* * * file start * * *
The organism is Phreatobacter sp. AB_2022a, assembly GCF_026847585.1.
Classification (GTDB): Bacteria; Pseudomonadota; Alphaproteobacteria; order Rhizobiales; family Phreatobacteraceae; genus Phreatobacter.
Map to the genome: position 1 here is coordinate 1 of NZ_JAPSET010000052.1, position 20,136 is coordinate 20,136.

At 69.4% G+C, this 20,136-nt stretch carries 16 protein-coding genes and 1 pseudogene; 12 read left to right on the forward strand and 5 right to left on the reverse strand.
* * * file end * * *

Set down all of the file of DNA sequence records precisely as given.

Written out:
The organism is Phreatobacter sp. AB_2022a, assembly GCF_026847585.1.
Classification (GTDB): Bacteria; Pseudomonadota; Alphaproteobacteria; order Rhizobiales; family Phreatobacteraceae; genus Phreatobacter.
Map to the genome: position 1 here is coordinate 1 of NZ_JAPSET010000052.1, position 20,136 is coordinate 20,136.

At 69.4% G+C, this 20,136-nt stretch carries 16 protein-coding genes and 1 pseudogene; 12 read left to right on the forward strand and 5 right to left on the reverse strand.